- The Washington Times - Thursday, February 23, 2006

RICHMOND — Gov. Timothy M. Kaine said yesterday that he is prepared to call a special session if lawmakers can’t agree on how to pay for improving the state’s transportation system.

“If we don’t get a deal that addresses transportation in a comprehensive way then we’ll have an extended session or a special session,” Mr. Kaine told The Washington Times yesterday.

Mr. Kaine sounded much like his predecessor, Gov. Mark Warner, a Democrat who in 2004 threatened, and then called, a special session during which lawmakers ultimately approved a record $1.38 billion tax increase.

Yesterday, Mr. Kaine, a Democrat, said that up until this point in the current legislative session, the budget discussions have been based on “theoretical” spending proposals.

Now, there are three different transportation plans — raising between $2 billion and $4 billion over four years — that will steer discussions during the remainder of the session, which is scheduled to adjourn March 11.

The House of Delegates and the Senate passed their respective plans yesterday. Mr. Kaine presented his plan after he took office last month.

Mr. Kaine yesterday predicted that the Senate will kill the House proposal and that the House will return the favor before the two chambers would “sit down and lock horns.”

“All the plans are on the table now,” Mr. Kaine said. “We’re looking at all of them trying to kind of mix and match and find the best package. … There is some chance that come March 11 there won’t be a deal, but there isn’t any reason that has to happen. Everyone knows all the options.

The largest rift between lawmakers continues to focus on where the money will come from to pay for the state’s congested roads.

The Senate’s plan calls for nearly $4 billion in higher taxes for roads and transit statewide, including a 5 percent tax increase on wholesale gasoline purchases it hopes will pull in about $500 million.

The House plan uses part of the state’s multibillion dollar surplus and some debt to finance projects mainly in Northern Virginia and the Hampton Roads area.

Mr. Kaine’s proposal would raise $1 billion through increased sales taxes on cars, higher fines on bad drivers, increased vehicle registration fees and higher taxes on auto insurance premiums.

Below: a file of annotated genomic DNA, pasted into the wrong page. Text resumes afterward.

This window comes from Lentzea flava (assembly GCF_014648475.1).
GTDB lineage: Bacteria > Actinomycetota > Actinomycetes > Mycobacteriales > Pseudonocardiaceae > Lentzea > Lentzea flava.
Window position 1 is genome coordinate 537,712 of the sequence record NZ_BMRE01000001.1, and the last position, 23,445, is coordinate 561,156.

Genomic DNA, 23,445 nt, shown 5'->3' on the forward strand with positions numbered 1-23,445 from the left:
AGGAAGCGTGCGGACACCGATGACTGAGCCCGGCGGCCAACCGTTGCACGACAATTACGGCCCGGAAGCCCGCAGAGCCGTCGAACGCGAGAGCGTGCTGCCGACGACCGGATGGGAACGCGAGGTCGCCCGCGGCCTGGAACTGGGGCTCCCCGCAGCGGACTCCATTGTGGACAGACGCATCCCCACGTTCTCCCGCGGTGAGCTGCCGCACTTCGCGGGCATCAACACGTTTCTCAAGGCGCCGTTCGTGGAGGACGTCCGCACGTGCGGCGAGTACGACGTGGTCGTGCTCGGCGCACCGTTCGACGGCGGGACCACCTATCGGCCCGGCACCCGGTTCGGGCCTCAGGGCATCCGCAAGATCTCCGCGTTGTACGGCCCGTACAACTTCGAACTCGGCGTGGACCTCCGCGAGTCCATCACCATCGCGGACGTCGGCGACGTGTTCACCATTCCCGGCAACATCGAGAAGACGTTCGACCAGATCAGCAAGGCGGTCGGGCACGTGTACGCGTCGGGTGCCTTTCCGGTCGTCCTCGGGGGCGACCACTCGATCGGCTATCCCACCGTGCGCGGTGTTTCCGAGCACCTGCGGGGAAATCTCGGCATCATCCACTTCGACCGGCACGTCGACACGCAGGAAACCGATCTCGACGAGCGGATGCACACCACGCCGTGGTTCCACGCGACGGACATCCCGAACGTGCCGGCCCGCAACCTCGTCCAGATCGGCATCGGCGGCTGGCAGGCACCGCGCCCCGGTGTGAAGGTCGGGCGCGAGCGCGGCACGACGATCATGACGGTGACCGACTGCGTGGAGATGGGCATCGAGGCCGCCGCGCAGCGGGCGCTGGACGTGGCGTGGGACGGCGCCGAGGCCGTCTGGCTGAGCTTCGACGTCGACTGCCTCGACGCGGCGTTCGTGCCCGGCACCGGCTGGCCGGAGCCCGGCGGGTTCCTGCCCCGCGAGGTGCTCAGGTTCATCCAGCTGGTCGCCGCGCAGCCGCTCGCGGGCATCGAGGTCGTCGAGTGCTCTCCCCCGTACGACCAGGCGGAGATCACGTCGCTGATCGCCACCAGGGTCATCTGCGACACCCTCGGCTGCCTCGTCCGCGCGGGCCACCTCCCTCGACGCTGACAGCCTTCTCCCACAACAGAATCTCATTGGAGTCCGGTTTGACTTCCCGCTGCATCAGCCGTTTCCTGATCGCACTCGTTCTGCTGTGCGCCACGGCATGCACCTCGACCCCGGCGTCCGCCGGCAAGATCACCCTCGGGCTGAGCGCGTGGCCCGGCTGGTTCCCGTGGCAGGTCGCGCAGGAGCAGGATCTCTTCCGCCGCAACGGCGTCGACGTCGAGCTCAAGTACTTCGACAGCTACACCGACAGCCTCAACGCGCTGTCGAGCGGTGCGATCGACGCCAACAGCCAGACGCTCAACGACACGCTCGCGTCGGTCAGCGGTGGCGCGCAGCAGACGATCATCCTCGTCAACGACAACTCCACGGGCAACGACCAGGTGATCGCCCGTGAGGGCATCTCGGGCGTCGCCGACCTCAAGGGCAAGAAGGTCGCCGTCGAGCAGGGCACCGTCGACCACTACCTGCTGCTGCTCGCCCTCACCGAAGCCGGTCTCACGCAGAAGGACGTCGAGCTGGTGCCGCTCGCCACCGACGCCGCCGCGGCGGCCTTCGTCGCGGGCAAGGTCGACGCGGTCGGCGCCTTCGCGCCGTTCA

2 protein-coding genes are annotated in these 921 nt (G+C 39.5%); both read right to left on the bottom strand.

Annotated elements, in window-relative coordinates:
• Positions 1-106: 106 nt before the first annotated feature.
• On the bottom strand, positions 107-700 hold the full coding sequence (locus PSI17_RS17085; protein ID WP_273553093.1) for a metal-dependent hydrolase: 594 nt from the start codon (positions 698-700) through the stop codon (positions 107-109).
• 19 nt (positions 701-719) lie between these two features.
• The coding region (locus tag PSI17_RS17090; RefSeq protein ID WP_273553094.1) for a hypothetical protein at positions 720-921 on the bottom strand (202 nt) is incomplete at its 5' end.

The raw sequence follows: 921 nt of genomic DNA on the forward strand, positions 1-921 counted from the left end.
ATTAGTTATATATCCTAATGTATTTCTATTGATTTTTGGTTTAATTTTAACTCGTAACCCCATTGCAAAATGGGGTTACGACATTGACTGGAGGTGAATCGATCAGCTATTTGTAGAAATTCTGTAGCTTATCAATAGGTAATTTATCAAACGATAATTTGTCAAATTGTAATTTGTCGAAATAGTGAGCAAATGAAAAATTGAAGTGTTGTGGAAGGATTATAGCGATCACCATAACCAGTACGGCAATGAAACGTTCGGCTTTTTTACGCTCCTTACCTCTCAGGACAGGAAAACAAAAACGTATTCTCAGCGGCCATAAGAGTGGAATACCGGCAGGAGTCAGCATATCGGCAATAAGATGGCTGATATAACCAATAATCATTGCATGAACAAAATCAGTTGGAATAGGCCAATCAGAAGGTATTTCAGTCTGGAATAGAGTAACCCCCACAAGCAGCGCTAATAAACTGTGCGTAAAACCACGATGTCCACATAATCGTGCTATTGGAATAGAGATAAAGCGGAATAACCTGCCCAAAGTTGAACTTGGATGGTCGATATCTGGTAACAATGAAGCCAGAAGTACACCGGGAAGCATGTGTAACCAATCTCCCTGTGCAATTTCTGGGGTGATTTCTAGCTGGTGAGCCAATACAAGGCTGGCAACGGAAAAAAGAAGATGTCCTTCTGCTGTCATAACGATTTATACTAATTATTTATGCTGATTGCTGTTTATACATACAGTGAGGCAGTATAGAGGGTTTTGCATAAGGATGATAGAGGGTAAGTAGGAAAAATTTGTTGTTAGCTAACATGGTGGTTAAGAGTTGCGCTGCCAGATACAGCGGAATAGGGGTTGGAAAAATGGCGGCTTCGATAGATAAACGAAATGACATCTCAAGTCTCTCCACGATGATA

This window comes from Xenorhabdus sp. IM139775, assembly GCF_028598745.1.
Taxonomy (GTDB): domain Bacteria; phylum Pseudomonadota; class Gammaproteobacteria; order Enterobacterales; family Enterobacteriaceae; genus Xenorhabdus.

The House and Senate drew their philosophical lines in the sand yesterday, approving their competing two-year budgets and transportation plans that will become negotiation points in the coming weeks.

Senate Finance Committee Chairman John H. Chichester, Stafford County Republican, dismissed the House plan as “a Band-Aid on a gaping wound” that doesn’t invest in the state’s long-term transportation network.

House Republicans balked at critics such as Mr. Chichester, who say higher taxes are needed.

“You’ll pardon me if I get a little excited when I hear the term ‘investment’ and ‘tax reform’ because two years ago [those words] translated as the largest tax increase in the history of the commonwealth,” said Leo C. Wardrup, chairman of the House Transportation Committee.

The Virginia Beach Republican said the plan is not perfect, but “in terms of the monies that we have available, without increasing taxes on the hardworking people of the commonwealth of Virginia, this package does a very, very fine job.”

Delegate Kenneth R. Melvin, Portsmouth Democrat, called the House plan a “weapon of mass deception” that promises a lot but delivers little.

“We’ve got a major problem in Hampton Roads, but we’ve got a crisis in Northern Virginia,” Mr. Melvin said. “We could fix this up if we had the will to do it. … We’re a rich state with low taxes.”

If Mr. Kaine’s prediction is correct, in the coming days each chamber will reject the other’s budget, forcing negotiations into a conference committee made up of a handful of senior lawmakers who will meet mostly behind closed doors.

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